Threads of Peru Blog

#makeyourstatement

#makeyourstatement

You may have wondered about our hashtag #makeyourstatement.

Threads of Peru provide opportunities to #makeyourstatement, whether it’s in your fashion choices or in daily life.

Our handcrafted pieces are made for a lifetime; each item is unique, handmade by an indigenous artisan who uses techniques passed down through the generations.  These pieces transcend seasons or fashions, and with their bold, tribal colors make it easy to #makeyourstatement 

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Product Feature: The Andean Chullo

Product Feature: The Andean Chullo

The OCONGATE and PITUKISKA hats have a long history in the Andes, and provide a direct link from past to present. The Andean chullo is an often elaborately decorated, usually colourful winter hat knitted using five very fine needles. Knitting was introduced in Peru during Colonial times, but it has reached an unparalleled degree of artistry in the Andes, becoming the subject of many academic writings. While weaving is largely done by women, in many communities it is often the men who knit.

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How We Met: Pitukiska

How We Met: Pitukiska

Pitukiska is another of the communities that I first connected with as a volunteer for Q’ente. I remember the first time I travelled to Pitukiska, in 2010. Back then, the routine was to drive from Cusco to Calca – about an hour by public transit – and stay overnight in that town. Calca is probably my favourite town in the Sacred Valley: a little off the beaten track, its adjoining plazas in the heart of town are a jewel to behold with its lush palm trees and impressive colonial era church, all embraced by the rolling mountain peaks that rise up on either side of the Valley.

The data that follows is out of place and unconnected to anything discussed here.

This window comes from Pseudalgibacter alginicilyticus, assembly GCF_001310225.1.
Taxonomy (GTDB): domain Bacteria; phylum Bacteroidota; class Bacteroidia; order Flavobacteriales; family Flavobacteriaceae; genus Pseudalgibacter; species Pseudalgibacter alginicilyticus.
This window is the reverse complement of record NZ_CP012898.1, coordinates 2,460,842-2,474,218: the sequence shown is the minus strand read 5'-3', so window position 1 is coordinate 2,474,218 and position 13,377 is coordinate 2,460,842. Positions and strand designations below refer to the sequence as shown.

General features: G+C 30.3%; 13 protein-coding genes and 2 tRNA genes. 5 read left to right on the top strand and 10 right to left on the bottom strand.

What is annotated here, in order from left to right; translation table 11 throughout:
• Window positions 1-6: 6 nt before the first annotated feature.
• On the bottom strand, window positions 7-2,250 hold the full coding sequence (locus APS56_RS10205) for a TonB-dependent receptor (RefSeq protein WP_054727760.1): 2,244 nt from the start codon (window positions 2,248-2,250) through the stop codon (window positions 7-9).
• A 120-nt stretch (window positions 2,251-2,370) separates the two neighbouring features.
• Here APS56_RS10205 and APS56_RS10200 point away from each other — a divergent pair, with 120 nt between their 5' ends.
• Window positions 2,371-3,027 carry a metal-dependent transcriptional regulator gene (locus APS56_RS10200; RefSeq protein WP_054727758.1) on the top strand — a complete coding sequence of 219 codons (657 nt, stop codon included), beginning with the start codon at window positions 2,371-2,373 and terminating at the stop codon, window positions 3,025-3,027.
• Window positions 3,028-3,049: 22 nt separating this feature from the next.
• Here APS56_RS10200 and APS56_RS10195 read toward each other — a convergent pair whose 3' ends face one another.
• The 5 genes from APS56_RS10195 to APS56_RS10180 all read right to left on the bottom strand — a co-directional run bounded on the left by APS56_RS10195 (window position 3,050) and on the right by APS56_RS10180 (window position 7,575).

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Featuring the Peruvian Alpaca Poncho

Featuring the Peruvian Alpaca Poncho

Threads of Peru’s line of alpaca ponchos, part of our Quechua Collection are rooted in Andean culture and steeped in history. The Andean poncho is a traditional item of Andean dress that may date back to some of the earliest pre-Incan cultures. The poncho is composed of two rectangular pieces of fabric woven on the backstrap loom, each piece the width of the weaver’s body. The two pieces are subsequently sewn together, leaving an opening in the middle of the seam for the head to pass through. When worn, the poncho covers most of the upper body, protecting one from the cold, while still allowing free movement of the hands and arms.

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How We Met: Upis Weavers

In late 2012, I was on the lookout for another weaving association to add to our growing network. On a routine trip out to Ollantaytambo on public transit, I happened to notice a sign advertising an upcoming artisan fair that would be held just outside Chinchero. "Amazing!," I thought. "Perfect place to meet some new weavers."

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The Awaq Shoulder Bag: Weaving Technique that was Nearly Lost

The Awaq Shoulder Bag: Weaving Technique that was Nearly Lost

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The AWAQ shoulder bag with front pocket is a technical feat of weaving ingenuity, composed of one continuous piece of weaving! That’s right: unlike every other bag out there, that practical front pocket is NOT a separate piece sewn onto the main bag, but rather a part of the main weaving. This traditional technique was brought to the brink of extinction – almost lost altogether, a distant memory in the recesses of time – but was revived by a dedicated anthropologist in the Mapacho Valley in the 1990s.

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